Tuesday, September 30, 2014

Tip from Mom #30: Curing Root Vegetables

Thursday, September 4, 2014

Freezing Fresh Green Beans

Skill Level: Beginnger
Skills Attained: Freezing Vegetables
  • Fresh Green Beans
  • Knife
  • Cutting Board
  • Large Pot with Lid
  • Water
  • Slotted Spoon
  • Ice
  • Large Bowl
  • Cookie Sheet
  • Freezer Bag
Green beans are a staple crop in my garden each year. They grow fairly easily, and everyone in my house likes to eat them. Although I don't plant an over-abudance of beans, I seem to grow more than we can eat when they are fresh. So, I like to find ways to enjoy these vegetables outside of their garden fresh season. You can certainly can green beans, but I enjoy frozen green beans more (frozen beans seem to be more crisp when cooked than canned beans, in my opinion). Here are step-by-step instructions on how to freeze fresh green beans.

After picking the beans, cut off the ends and cut into the desired length. 

Parboil the green beans for approximately 2 - 3 minutes in boiling water. (Parboil is a cooking method that simply means to cook part way in boiling water.)

Immediately after boiling, use a slotted spoon and place the beans in an ice water bath. (This step stops the beans from continuing to cook. You don't want the beans to overcook; they will get rubbery if overcooked at this step.)

After the vegetables have cooled in the water bath, drain the beans and place them on a single-layer on a cookie sheet. Place in the freezer until frozen (a few hours up to 12 hours). (This steps prevents the beans from freezing into one big ice block.)

Remove the frozen green beans from the cookie sheet and place in freezer bag. Store in the freezer until ready to use (up to 6 months).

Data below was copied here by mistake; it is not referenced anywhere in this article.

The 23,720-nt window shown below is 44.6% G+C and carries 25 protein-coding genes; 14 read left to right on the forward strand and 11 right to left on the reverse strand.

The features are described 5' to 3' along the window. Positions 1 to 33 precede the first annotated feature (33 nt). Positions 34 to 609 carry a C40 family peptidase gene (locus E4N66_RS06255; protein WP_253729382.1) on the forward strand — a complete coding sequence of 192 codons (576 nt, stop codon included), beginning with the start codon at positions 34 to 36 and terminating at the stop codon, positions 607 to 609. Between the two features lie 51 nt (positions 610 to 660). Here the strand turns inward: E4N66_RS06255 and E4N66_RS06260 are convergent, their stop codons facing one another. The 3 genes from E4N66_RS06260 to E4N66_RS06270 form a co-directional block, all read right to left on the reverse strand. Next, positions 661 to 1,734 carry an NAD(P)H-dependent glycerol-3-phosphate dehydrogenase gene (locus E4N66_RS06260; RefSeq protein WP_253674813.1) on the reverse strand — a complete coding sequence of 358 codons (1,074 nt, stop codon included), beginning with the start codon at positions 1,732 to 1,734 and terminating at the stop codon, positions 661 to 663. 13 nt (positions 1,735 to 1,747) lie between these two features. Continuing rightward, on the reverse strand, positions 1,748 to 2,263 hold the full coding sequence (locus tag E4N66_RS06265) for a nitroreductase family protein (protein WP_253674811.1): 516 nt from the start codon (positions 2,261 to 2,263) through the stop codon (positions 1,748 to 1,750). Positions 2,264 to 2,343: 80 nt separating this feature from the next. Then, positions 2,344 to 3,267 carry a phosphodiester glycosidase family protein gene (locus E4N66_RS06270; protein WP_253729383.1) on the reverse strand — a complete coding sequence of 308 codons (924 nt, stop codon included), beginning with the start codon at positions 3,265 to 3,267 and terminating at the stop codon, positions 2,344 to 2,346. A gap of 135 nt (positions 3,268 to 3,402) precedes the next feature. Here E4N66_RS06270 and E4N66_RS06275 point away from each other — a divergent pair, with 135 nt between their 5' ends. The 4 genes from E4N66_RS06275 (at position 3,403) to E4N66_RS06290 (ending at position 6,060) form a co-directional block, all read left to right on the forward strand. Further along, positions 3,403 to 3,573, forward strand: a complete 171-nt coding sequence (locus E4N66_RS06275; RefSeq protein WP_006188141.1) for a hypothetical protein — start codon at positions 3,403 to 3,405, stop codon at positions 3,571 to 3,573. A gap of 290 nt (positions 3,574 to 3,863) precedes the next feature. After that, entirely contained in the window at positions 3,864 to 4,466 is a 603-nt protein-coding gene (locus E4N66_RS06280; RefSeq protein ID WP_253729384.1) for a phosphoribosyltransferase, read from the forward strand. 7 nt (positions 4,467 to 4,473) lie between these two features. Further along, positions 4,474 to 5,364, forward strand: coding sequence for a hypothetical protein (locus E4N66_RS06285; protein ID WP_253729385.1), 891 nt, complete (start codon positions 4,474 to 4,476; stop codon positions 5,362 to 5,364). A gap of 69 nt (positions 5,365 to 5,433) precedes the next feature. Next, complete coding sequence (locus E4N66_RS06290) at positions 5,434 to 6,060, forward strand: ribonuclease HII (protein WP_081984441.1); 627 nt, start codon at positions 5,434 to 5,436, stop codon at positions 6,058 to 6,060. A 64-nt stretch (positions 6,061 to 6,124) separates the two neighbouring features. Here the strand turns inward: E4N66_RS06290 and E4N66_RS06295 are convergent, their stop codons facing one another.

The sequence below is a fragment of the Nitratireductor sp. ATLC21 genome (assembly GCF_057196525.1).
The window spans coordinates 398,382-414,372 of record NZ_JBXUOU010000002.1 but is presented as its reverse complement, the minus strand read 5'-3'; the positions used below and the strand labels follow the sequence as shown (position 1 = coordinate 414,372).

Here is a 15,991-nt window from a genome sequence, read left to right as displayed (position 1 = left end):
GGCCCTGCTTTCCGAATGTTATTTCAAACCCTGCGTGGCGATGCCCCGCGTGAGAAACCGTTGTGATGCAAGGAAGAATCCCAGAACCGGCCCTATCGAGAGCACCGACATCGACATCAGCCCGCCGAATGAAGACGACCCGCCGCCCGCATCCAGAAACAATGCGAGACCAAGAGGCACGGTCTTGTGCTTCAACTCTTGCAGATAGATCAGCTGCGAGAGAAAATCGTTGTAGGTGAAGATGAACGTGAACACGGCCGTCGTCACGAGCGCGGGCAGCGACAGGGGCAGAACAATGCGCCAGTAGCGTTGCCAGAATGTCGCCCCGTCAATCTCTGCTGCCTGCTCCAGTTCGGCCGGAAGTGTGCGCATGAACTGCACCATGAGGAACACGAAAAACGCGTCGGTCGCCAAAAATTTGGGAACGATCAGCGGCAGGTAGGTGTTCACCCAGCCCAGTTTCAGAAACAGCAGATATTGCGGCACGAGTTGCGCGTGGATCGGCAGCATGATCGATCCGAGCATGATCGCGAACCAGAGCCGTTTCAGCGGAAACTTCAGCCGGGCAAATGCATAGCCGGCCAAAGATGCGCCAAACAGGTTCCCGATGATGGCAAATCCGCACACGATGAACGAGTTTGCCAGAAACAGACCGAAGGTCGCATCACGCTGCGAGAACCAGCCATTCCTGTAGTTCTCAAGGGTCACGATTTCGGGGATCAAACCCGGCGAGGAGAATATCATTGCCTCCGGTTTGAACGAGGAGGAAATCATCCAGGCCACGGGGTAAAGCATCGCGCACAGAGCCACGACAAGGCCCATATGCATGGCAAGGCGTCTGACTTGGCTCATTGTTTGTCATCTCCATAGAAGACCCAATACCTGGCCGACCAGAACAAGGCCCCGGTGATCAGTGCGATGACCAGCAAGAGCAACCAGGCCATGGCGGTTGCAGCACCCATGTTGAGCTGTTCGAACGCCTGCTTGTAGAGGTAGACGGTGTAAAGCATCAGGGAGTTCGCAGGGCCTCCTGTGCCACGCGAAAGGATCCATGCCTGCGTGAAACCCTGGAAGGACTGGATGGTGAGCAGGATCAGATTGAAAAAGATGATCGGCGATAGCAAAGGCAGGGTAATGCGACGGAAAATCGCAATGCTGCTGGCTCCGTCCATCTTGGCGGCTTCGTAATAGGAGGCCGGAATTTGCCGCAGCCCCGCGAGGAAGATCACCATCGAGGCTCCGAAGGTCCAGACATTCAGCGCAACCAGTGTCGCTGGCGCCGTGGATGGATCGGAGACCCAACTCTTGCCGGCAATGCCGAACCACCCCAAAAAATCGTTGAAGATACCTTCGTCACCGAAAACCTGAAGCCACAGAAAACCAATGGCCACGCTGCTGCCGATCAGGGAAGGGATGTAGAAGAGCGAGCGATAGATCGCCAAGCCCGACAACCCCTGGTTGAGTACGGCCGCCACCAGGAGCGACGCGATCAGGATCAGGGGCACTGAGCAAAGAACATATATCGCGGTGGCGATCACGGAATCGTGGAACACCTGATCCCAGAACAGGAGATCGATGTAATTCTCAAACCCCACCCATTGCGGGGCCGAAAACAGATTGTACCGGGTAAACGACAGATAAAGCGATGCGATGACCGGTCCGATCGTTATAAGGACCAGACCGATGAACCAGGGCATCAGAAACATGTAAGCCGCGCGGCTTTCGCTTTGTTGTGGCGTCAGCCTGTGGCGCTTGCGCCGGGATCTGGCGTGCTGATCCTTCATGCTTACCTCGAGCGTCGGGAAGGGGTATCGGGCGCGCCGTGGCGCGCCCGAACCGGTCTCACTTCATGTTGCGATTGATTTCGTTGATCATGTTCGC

To cook, steam the green beans until they reach their desired tenderness (5 - 8 minutes). 

Thursday, August 28, 2014

Summer Garden Update

As summer comes to an end, I want to post an update on our garden. Overall, I am thrilled with this year's crops! I feel like last summer was a total bust, so I'm glad we had better success this year. 


I'll start with our biggest success: watermelon. This is only our second year growing melons, and last year, we yielded two watermelons. This year we have already picked 4 melons and hope to have two more! Strangely enough, I'm not sick of watermelon. My kids have thoroughly enjoyed eating slice after slice, but I've also made watermelon sorbet (delicious) and a watermelon juice drink with mint and jalapeno (equally delicious). I can say with assurance we will be trying our hand at watermelons again next year. 


I wasn't sure how my tomatoes would do out of the gate. My little seedlings were slow to start, but they really finished strong. I've made Roasted Tomato-Chipotle Salsa a couple times, and I hope to make my first batch of pizza sauce soon. Stay tuned! 


Our pepper plants have almost been a complete bust. We have two jalapeno plants that managed to survive, but our bell pepper plants totally flopped.  I've never had issue with growing peppers before, so I was a bit surprised. I don't think my seedlings were strong enough when I planted them outside. I plan on making some jalapeno poppers sometime this week with the few hot peppers that managed to survive. 


This is the third or fourth year in a row we've tried growing squash of any kind, and again, it's been a failure. This year, we grew pumpkins. The plants started out strong and then all-of-a-sudden started dying on us. We had a few gourds growing, but they've since shriveled up and died. So sad; my son is a bit devastated. I'm sure some type of bug got to the plant, and I don't think we have the best soil to grow squash. 

More to Come...

We haven't harvested our sweet potatoes yet; we'll probably do that in the next couple weeks. 

We also had really good success with green beans this year! Next week, I'll show you how freeze green beans to enjoy throughout the year. Stay tuned!

Have you ever had success in growing pumpkins? 
Any secrets you'd like to share?